Nicki Minaj said it first: Let’s go to the beach-each, let’s go get a wave. And what better place to get it during Eurovision 2023 in the United Kingdom than in the beautiful seaside retreat of Brighton? As a number of British cities express interest in hosting the world’s biggest song contest, I’m here to shine a light on Brighton & Hove — the county’s favourite twin cities.

1. Brighton & Hove Pride

Brighton is home to one of the most spectacular and supportive LGBTQ+ events in the country. This year’s event, which runs from 5 to 7 August, will serve another slice of acceptance and love. As ever, the fantastic weekend of Pride helps drive community fundraising. The event has featured global superstars such as Kylie Minogue, Britney Spears, Dua Lipa, Grace Jones, Chic, Carly Rae Jepson and The Pet Shop Boys. This weekend’s celebration includes a solidarity march around the city, and finishes with a spectacular party at Preston Park. This year will feature live acts including Paloma Faith, The Scissor Sisters and Christina Aguilera. Described by The Guardian newspaper as “the country’s most popular LGBT event,” the Brighton & Hove Pride Festival is a vibrant celebration of all that is wonderful about the city’s diverse community. Twenty-two per cent of the local population identify as a sexual minority: This is a safe space and all are welcome to slay!

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2. Brighton Beach

It’s arguably the UK’s most popular pebble beach. When the sun starts shining, which it often does in mid-May, plenty of locals and visitors grab their suntan lotion and head to beach to enjoy the view of sun-soaked bodies and the taste of fish ‘n chips. The shoreline paths are easy to navigate making Brighton the perfect place to get away from the city, and get back in touch with nature. Walk, rollerblade, run or cycle, the city welcomes all modes of exploration.

3. The American Express Community Stadium

This could be the perfect Eurovision host venue! Also known as The Falmer Stadium, it serves serves as the home of Premier League club Brighton & Hove Albion. But this place ain’t just about balls, y’all. The stadium is also designed for music concerts, conferences and exhibitions and can host up to 30,000 people.The stadium is served by Falmer railway station which is a nine-minute journey from Brighton railway station and seven minutes from Lewes railway station, both of which are served by trains from London. The stadium’s current slogan is fitting and perfect for the times: “Standing together with Ukraine for Peace”.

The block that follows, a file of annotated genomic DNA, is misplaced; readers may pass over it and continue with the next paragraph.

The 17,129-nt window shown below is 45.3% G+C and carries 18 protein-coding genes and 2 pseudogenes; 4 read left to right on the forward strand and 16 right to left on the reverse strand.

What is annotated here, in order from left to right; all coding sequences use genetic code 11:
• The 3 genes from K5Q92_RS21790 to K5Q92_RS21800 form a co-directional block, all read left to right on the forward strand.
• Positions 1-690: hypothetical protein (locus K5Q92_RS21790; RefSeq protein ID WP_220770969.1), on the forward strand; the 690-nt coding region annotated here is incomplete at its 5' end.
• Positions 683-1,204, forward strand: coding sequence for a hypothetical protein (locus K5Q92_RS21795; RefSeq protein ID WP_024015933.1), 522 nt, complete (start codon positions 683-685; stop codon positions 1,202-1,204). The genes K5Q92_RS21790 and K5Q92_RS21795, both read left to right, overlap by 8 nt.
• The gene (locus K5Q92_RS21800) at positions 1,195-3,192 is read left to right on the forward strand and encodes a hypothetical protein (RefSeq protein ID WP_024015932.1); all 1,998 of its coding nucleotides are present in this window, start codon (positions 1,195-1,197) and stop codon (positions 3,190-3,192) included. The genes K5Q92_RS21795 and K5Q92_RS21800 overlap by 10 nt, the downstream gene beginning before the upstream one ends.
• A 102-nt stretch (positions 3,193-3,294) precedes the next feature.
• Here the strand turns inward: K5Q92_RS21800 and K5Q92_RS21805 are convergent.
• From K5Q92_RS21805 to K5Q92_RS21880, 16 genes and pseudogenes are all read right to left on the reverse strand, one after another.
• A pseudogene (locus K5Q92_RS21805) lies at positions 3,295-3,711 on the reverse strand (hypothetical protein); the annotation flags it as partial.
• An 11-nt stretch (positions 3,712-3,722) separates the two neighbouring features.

There’s not currently a roof, but hey: Brighton is a city of problem-solvers!

4. Excellent Transport Links

Most Eurovision fans, artists, and delegations would have to fly in. London Gatwick airport ranks in the Top 10 of Europe’s busiest airports for takeoffs, landings, and passenger traffic. It is served by all of the world’s major airlines, and links Brighton on the Main Railway Line in just under half an hour. For those travelling by rail and coaches, Brighton is a major stop on the UK South Coast. Alternatively, if your funds are limitless, you can fly your private jet into Brighton Airport — the oldest purpose-built airport in the world! Yes, that’s right: aviation enthusiasts have flocked to the airstrip and its adjacent museum for decades to get their slice of aeronautic nostalgia.

5. The Royal Pavilion